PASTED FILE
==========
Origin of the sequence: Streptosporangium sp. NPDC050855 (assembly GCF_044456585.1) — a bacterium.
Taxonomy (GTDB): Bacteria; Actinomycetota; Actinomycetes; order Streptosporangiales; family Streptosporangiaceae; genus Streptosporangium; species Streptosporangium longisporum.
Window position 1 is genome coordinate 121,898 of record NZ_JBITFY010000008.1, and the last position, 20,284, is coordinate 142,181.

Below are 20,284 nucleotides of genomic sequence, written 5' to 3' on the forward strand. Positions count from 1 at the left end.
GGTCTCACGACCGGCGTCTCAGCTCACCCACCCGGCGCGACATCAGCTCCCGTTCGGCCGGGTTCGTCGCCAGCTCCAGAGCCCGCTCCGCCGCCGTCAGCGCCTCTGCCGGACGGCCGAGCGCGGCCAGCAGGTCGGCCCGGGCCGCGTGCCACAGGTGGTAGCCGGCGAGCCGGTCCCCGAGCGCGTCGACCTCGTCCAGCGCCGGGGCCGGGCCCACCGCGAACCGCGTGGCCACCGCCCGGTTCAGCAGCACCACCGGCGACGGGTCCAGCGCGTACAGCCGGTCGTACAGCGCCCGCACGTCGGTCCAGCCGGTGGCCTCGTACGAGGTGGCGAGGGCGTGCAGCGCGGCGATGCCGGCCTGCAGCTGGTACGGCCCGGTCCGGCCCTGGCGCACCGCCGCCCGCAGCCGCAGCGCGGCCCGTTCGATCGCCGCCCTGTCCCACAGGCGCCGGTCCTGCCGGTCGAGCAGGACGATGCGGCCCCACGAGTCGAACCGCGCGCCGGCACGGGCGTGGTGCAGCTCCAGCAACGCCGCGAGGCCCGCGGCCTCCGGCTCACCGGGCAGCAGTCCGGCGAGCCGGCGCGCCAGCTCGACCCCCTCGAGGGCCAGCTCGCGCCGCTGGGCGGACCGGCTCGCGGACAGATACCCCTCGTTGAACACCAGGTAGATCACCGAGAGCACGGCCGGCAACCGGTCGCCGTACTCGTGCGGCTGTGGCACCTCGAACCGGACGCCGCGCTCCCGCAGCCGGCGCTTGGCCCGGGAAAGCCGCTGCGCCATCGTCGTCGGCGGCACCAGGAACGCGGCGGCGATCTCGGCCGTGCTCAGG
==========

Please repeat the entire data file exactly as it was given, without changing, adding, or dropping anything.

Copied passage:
Origin of the sequence: Streptosporangium sp. NPDC050855 (assembly GCF_044456585.1) — a bacterium.
Taxonomy (GTDB): Bacteria; Actinomycetota; Actinomycetes; order Streptosporangiales; family Streptosporangiaceae; genus Streptosporangium; species Streptosporangium longisporum.
Window position 1 is genome coordinate 121,898 of record NZ_JBITFY010000008.1, and the last position, 20,284, is coordinate 142,181.

Below are 20,284 nucleotides of genomic sequence, written 5' to 3' on the forward strand. Positions count from 1 at the left end.
GGTCTCACGACCGGCGTCTCAGCTCACCCACCCGGCGCGACATCAGCTCCCGTTCGGCCGGGTTCGTCGCCAGCTCCAGAGCCCGCTCCGCCGCCGTCAGCGCCTCTGCCGGACGGCCGAGCGCGGCCAGCAGGTCGGCCCGGGCCGCGTGCCACAGGTGGTAGCCGGCGAGCCGGTCCCCGAGCGCGTCGACCTCGTCCAGCGCCGGGGCCGGGCCCACCGCGAACCGCGTGGCCACCGCCCGGTTCAGCAGCACCACCGGCGACGGGTCCAGCGCGTACAGCCGGTCGTACAGCGCCCGCACGTCGGTCCAGCCGGTGGCCTCGTACGAGGTGGCGAGGGCGTGCAGCGCGGCGATGCCGGCCTGCAGCTGGTACGGCCCGGTCCGGCCCTGGCGCACCGCCGCCCGCAGCCGCAGCGCGGCCCGTTCGATCGCCGCCCTGTCCCACAGGCGCCGGTCCTGCCGGTCGAGCAGGACGATGCGGCCCCACGAGTCGAACCGCGCGCCGGCACGGGCGTGGTGCAGCTCCAGCAACGCCGCGAGGCCCGCGGCCTCCGGCTCACCGGGCAGCAGTCCGGCGAGCCGGCGCGCCAGCTCGACCCCCTCGAGGGCCAGCTCGCGCCGCTGGGCGGACCGGCTCGCGGACAGATACCCCTCGTTGAACACCAGGTAGATCACCGAGAGCACGGCCGGCAACCGGTCGCCGTACTCGTGCGGCTGTGGCACCTCGAACCGGACGCCGCGCTCCCGCAGCCGGCGCTTGGCCCGGGAAAGCCGCTGCGCCATCGTCGTCGGCGGCACCAGGAACGCGGCGGCGATCTCGGCCGTGCTCAGG